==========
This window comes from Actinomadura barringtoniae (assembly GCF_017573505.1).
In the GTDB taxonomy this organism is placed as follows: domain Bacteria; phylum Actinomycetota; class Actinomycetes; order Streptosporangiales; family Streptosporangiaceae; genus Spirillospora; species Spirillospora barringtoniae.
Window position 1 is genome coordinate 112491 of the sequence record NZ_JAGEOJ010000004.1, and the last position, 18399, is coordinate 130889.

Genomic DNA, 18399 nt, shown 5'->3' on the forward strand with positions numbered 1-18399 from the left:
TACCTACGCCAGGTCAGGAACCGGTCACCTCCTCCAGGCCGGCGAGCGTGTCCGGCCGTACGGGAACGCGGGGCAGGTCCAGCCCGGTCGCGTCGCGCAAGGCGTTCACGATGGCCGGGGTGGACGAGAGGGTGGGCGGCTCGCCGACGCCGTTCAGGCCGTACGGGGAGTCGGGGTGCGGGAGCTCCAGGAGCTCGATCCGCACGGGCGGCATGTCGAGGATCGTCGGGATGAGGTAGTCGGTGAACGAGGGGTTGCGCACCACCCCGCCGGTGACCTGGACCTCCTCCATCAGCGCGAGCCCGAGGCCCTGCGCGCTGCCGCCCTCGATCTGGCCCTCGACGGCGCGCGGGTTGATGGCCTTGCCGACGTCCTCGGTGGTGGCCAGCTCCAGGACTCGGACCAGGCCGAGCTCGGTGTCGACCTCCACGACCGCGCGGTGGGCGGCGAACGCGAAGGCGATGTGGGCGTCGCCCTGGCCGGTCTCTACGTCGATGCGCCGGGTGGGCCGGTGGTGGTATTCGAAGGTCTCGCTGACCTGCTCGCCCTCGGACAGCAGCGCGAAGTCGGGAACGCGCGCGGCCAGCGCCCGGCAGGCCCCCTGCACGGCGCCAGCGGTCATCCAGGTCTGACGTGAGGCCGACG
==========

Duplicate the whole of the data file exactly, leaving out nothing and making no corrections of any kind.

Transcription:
This window comes from Actinomadura barringtoniae (assembly GCF_017573505.1).
In the GTDB taxonomy this organism is placed as follows: domain Bacteria; phylum Actinomycetota; class Actinomycetes; order Streptosporangiales; family Streptosporangiaceae; genus Spirillospora; species Spirillospora barringtoniae.
Window position 1 is genome coordinate 112491 of the sequence record NZ_JAGEOJ010000004.1, and the last position, 18399, is coordinate 130889.

Genomic DNA, 18399 nt, shown 5'->3' on the forward strand with positions numbered 1-18399 from the left:
TACCTACGCCAGGTCAGGAACCGGTCACCTCCTCCAGGCCGGCGAGCGTGTCCGGCCGTACGGGAACGCGGGGCAGGTCCAGCCCGGTCGCGTCGCGCAAGGCGTTCACGATGGCCGGGGTGGACGAGAGGGTGGGCGGCTCGCCGACGCCGTTCAGGCCGTACGGGGAGTCGGGGTGCGGGAGCTCCAGGAGCTCGATCCGCACGGGCGGCATGTCGAGGATCGTCGGGATGAGGTAGTCGGTGAACGAGGGGTTGCGCACCACCCCGCCGGTGACCTGGACCTCCTCCATCAGCGCGAGCCCGAGGCCCTGCGCGCTGCCGCCCTCGATCTGGCCCTCGACGGCGCGCGGGTTGATGGCCTTGCCGACGTCCTCGGTGGTGGCCAGCTCCAGGACTCGGACCAGGCCGAGCTCGGTGTCGACCTCCACGACCGCGCGGTGGGCGGCGAACGCGAAGGCGATGTGGGCGTCGCCCTGGCCGGTCTCTACGTCGATGCGCCGGGTGGGCCGGTGGTGGTATTCGAAGGTCTCGCTGACCTGCTCGCCCTCGGACAGCAGCGCGAAGTCGGGAACGCGCGCGGCCAGCGCCCGGCAGGCCCCCTGCACGGCGCCAGCGGTCATCCAGGTCTGACGTGAGGCCGACG